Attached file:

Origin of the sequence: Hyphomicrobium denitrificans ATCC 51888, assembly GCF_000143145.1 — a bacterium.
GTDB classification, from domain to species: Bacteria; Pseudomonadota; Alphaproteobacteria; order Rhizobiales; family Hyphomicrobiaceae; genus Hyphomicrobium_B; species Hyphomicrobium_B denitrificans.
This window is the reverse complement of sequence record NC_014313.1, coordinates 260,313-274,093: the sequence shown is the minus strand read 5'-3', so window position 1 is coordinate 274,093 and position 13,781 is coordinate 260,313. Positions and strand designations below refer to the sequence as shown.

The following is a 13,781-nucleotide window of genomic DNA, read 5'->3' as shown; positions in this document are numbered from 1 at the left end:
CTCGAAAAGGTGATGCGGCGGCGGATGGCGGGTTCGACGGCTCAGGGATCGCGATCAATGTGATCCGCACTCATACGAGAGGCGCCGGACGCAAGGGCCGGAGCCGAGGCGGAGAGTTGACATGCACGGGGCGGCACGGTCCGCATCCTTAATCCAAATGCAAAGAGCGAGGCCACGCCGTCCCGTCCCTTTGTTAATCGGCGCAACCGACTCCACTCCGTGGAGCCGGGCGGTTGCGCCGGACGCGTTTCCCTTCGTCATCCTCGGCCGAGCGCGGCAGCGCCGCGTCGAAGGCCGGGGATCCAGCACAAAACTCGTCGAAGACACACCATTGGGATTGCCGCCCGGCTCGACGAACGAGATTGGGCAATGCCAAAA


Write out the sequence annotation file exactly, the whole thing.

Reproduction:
Origin of the sequence: Hyphomicrobium denitrificans ATCC 51888, assembly GCF_000143145.1 — a bacterium.
GTDB classification, from domain to species: Bacteria; Pseudomonadota; Alphaproteobacteria; order Rhizobiales; family Hyphomicrobiaceae; genus Hyphomicrobium_B; species Hyphomicrobium_B denitrificans.
This window is the reverse complement of sequence record NC_014313.1, coordinates 260,313-274,093: the sequence shown is the minus strand read 5'-3', so window position 1 is coordinate 274,093 and position 13,781 is coordinate 260,313. Positions and strand designations below refer to the sequence as shown.

The following is a 13,781-nucleotide window of genomic DNA, read 5'->3' as shown; positions in this document are numbered from 1 at the left end:
CTCGAAAAGGTGATGCGGCGGCGGATGGCGGGTTCGACGGCTCAGGGATCGCGATCAATGTGATCCGCACTCATACGAGAGGCGCCGGACGCAAGGGCCGGAGCCGAGGCGGAGAGTTGACATGCACGGGGCGGCACGGTCCGCATCCTTAATCCAAATGCAAAGAGCGAGGCCACGCCGTCCCGTCCCTTTGTTAATCGGCGCAACCGACTCCACTCCGTGGAGCCGGGCGGTTGCGCCGGACGCGTTTCCCTTCGTCATCCTCGGCCGAGCGCGGCAGCGCCGCGTCGAAGGCCGGGGATCCAGCACAAAACTCGTCGAAGACACACCATTGGGATTGCCGCCCGGCTCGACGAACGAGATTGGGCAATGCCAAAA